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Archive of Devastation (Derek Jarman’s ‘Blue,’ part 11)

Neither does Blue spare us the related task of accounting for the other crucial incommensurability it renders:  that between the time of its recorded testimony and the time of the experience to which it testifies, with which it cannot coincide.  Blue‘s blind address to the blind summons us to hear the difference as the spoken soundtrack reverts to the past tense:

The virus rages fierce.  I have no friends now who are not dead or dying.  Like a blue frost it caught them.  At work, at the cinema, on marches and beaches.  In churches on their knees, running, flying, silent or shouting protest.  It started with sweats in the night and swollen glands.  Then the black cancers spread across their faces – as they fought for breath TB and pneumonia hammered at the lungs, and Toxo at the brain.  Reflexes scrambled – sweat poured through hair matted like lianas in the tropical forest.  Voices slurred – and then were lost forever.  My pen chased this story across the page tossed this way and that in the storm. [Blue, 7-8]

It calls us as well to register the prophetic cadences of the outraged witness:

How did my friends cross the cobalt river, with what did they pay the ferryman?  As they set out for the indigo shore under this jet-black sky – some died on their feet with a backward glance – did they see Death with the hell hounds pulling a dark chariot, bruised blue-black, growing dark in the absence of light, did they hear the blast of trumpets?  David ran home panicked on the train from Waterloo, brought back exhausted and unconscious to die that night.  Terry who mumbled incoherently into his incontinent tears.  Others faded like flowers cut by the scythe of the Blue Bearded Reaper, parched as the waters of life receded.  Howard turned slowly to stone, petrified day by day, his mind imprisoned in a concrete fortress until all we could hear were his groans on the telephone circling the globe. [Blue, 16]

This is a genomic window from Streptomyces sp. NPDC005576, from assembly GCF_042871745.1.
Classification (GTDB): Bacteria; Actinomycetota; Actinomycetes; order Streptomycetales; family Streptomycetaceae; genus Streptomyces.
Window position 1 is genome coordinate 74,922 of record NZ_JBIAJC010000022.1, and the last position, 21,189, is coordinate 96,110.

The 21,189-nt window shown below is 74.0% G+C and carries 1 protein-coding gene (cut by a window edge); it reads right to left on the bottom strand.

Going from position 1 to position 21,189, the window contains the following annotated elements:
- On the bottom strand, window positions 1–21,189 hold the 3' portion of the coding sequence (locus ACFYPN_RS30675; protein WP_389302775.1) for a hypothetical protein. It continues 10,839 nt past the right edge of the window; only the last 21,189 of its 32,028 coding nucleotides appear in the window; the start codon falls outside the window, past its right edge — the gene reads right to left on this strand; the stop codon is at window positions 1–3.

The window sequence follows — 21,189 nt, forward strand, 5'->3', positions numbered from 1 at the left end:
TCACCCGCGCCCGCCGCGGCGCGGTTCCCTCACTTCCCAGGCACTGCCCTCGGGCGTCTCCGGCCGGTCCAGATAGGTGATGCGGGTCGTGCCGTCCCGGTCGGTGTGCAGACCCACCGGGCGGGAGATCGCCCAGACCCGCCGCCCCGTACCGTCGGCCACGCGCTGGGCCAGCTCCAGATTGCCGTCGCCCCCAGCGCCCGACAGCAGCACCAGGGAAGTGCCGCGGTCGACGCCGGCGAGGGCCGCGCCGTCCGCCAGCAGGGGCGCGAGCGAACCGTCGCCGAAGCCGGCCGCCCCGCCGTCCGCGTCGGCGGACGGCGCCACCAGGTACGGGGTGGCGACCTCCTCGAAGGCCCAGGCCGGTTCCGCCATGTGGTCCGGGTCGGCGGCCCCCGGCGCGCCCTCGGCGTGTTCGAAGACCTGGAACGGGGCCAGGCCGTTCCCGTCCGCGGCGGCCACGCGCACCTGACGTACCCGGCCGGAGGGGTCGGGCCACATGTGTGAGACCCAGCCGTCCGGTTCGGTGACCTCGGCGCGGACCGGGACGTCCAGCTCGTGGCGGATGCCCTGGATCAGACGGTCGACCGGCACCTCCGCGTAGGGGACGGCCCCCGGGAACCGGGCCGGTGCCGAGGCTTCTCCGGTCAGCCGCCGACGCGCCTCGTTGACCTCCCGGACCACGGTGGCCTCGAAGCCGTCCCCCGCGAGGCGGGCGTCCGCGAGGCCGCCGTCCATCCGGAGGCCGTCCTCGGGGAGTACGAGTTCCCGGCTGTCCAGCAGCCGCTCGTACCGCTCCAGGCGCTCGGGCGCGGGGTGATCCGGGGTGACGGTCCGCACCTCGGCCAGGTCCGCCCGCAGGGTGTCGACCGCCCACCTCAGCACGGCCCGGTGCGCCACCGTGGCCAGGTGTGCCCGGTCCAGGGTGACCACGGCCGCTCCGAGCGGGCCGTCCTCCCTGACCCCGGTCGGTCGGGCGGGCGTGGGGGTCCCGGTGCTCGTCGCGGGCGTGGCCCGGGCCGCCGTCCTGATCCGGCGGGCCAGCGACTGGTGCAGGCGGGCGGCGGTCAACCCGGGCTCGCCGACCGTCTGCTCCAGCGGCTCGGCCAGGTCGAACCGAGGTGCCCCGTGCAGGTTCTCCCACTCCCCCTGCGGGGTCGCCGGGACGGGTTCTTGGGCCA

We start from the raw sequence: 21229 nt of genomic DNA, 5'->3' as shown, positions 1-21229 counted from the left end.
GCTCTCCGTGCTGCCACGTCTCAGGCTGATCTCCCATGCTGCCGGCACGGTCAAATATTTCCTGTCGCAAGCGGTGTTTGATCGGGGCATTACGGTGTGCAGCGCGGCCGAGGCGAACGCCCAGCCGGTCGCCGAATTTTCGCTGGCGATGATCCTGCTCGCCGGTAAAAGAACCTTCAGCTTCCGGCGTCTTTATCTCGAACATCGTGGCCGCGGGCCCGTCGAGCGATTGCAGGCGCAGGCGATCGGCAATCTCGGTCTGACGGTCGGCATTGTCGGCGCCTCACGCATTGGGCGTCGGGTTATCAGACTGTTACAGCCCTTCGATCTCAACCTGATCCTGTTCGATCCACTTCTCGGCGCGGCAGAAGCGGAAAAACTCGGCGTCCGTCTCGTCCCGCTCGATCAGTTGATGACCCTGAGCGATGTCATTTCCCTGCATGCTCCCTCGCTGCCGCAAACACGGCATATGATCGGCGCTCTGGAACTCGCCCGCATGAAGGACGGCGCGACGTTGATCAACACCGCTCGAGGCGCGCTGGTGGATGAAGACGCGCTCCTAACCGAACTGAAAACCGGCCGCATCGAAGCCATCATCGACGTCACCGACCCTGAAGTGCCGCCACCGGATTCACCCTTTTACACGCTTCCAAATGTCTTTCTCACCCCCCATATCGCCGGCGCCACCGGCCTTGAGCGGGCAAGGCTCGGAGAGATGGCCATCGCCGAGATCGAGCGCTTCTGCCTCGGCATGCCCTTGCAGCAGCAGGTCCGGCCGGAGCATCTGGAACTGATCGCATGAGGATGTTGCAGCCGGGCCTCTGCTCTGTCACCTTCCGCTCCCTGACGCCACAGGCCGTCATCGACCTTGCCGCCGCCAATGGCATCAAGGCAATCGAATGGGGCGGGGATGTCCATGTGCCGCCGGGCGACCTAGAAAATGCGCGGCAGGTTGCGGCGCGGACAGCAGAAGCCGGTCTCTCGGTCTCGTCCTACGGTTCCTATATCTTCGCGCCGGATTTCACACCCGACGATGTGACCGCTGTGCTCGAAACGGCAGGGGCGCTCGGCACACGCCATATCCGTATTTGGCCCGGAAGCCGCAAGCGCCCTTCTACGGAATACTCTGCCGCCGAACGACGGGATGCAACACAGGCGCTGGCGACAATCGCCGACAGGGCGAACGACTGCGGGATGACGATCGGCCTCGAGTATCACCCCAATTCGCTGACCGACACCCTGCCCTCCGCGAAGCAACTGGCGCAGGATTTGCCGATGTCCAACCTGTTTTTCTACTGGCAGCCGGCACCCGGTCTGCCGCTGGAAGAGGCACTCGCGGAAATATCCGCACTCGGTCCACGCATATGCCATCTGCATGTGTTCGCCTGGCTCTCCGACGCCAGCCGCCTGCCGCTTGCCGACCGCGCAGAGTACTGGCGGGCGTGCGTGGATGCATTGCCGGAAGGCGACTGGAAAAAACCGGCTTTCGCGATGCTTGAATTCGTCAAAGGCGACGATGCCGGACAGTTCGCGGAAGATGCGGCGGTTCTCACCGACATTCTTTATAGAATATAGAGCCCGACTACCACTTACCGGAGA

Or again,

We all contemplated suicide

We hoped for euthanasia

We were lulled into believing

Morphine dispelled pain

Rather than making it tangible

Like a mad Disney cartoon

Transforming itself into

Every conceivable nightmare  [Blue, 17]

In a journal entry dated August 1993, written contemporaneously with preparations for the release of Blue, Jarman alludes to the temporal asymmetry between perception and attestation in experiential rather than conceptual terms:  “The stinging eyedrops are in, the reading chart which has a flaw – as if you read with your good eye first you can remember the letters, to whose benefit?  My illusions…. Eleven o’clock and still waiting for the dragging minutes to pass…. I feel less and less like fighting, giving up, giving in.  Writing blind now…. Yawning void”  (Smiling, 224).  For the blinded Jarman, of course, visual perception belongs to recollection, as the editor’s preface to the posthumously published Smiling in Slow Motion confirms:  “In the final diary he wrote without vision, his semi-legible scrawl only possible from his memory of the scratch of nib on paper” (Smiling, np). 

(In his Memoirs of the Blind, Derrida poses “a thoughtful question:  what would a journal of the blind be like?  A newspaper or daily of the blind?  Or else the more personal kind of journal, a diary or day-book?  And what about the day, then, the rhythms of the days and nights without day or light, the dates and calendars that scan memories and memoirs?  How would the memoirs of the blind be written?” [33].  Smiling in Slow Motion answers Derrida’s questions by and for example, in chronicling the rhythms of Jarman’s final days and nights without day or light.)

In his journal of the blind, as in his film without images, Jarman attests that he has finally seen enough.  “The blind man thus becomes the best witness, a chosen witness.  In fact, a witness, as such, is always blind.  Witnessing substitutes narrative for perception.  The witness cannot see, show, and speak at the same time, and the interest of the attestation, like that of the testament, stems from this dissociation.  No authentification can show in the present what the most reliable witness sees, or rather, has seen and now keeps in memory” (Memoirs of the Blind, 104).  Nearing the end of his journey without direction, with no prospect of an afterlife beyond the horizon, Jarman finds that no image can show in the present what he has seen and now keeps in memory.  In place of the “pandemonium of image,” he bequeaths to his viewers an imageless archive:  one that preserves a time that was “all awry,” along with its own fundamental incommensurability, as testimony, with the awful devastation of AIDS.